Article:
As a reminder, we comics on a scale of 1 to 4 and are looking for how well the comic stays to the source material, its entertainment value and its art and story. So get a refill on your Tru Blood (or maybe some New Blood), and get ready to do some bad things.
True Blood: The Great Revelation # 1 ***
Released in 2008 Cover Price: Free Top Cow # 1 of 1
A centuries old vampire named Lamar is flying through the night sky on an airplane. As his journey begins, he reflects on how strange it is for vampires to be out in the open and how Tru Blood is making that happen. Lamar arrives in the Shinjuku District of Tokyo, recalling his first visit to Japan ages ago as he makes his way to his hotel. There he tells us more about the emergence of Tru Blood that led to the Great Revelation: when a group of Japanese vampires found out that human scientists were close to developing synthetic blood, they bought up the patents, invested in the company, and began to spread the word to vampires around the world. Even now, however, Lamar isn’t sure that humanity is ready for vampires, and he recalls that his friend Samson was eager for integration between vampires and humans and paid for it with a stake through his heart. Lamar finally arrives at the headquarters for the Yakonomo Corporation where he’s eager to show them a secret of his own.
The first thing I should tell you about this comic is that the story ends on a cliffhanger that was continued digitally as pre-promotion for the show. Comic Con attendees in 2008 got the first read, and eventually these pages and the rest of the story were released weekly on HBO’s website to gear up for the show’s premiere. Unfortunately, after lots of searching and several Wayback Machine fails, I was unable to find the rest of the pages beyond what’s in the physical comic, which is disappointing, but is also worth noting because some of the questions I have about the story may have been answered in those extra pages. That said, I thought this was a really nice introduction to the larger mythos of True Blood. I thought it was really smart to create a character that exists outside of the world of the show and to make the setting someplace other than Bon Temps because it didn’t fall into the clumsy trap of some prequel promo comics where the comic and show aren’t being written in sync so the characters feel off. Lamar is a compelling character and the little glimpses of his backstory we got made me want to spend more time with him, and I definitely want to know more about the weapon he revealed in the last panel. The backstory about the Great Revelation and origin of Tru Blood also felt really well in line with the show, albeit with a few elements missing – the vampire Kings and Queens are mentioned but the authority isn’t mentioned by name, likewise we only see vampires at the Yakonomo Corporation with no sign of Mr. Gus (or perhaps his father). It is interesting that we get the name Yakonomo this early in the show’s history, however, as it’s only referred to as “a Japanese Corporation” onscreen until season six.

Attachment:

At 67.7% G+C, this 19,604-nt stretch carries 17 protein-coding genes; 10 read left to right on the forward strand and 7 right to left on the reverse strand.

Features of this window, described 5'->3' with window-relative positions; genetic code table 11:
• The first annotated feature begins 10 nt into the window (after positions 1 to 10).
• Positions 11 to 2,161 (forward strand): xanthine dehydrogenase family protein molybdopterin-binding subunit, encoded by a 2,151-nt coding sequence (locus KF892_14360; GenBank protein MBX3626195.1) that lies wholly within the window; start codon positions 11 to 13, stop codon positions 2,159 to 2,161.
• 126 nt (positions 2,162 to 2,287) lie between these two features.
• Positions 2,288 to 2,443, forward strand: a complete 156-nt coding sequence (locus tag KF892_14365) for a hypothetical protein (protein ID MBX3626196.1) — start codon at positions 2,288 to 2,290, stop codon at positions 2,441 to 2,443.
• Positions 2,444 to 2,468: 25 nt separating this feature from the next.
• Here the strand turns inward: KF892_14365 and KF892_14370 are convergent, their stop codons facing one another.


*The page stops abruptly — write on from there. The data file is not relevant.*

The story is primarily told in “voiceover” style, which works nicely for this shorter story, especially since the whole point is to give a lot of background in only a few pages. Jason Badower’s art is great, and the colors by Blond were particularly great because they captured the mood of the show and all of the early marketing materials ahead of the premiere. Speaking of, there are several bonus pages that include a two-page interview with Alan Ball and several “ads” that tie into entities in the show and had accompanying web buildouts (some of which you can find on the Wayback Machine – yay!) like the American Vampire League and the Fellowship of the Sun. All told, this is a really great addition to the True Blood story, and fans of the show should have this in their collection.
It’s almost dawn, when, unless you’re Billith, all vampires need to find a place to hide from the sun. And it’s about time that I hand Rotten Ink back to Matt. For his next update, he’ll be revisiting the world of horror fan films with another batch of movies to tell you about. In the meantime, read a comic or two, support your local comic shop and bank blood, and avoid any and all vampire emergencies.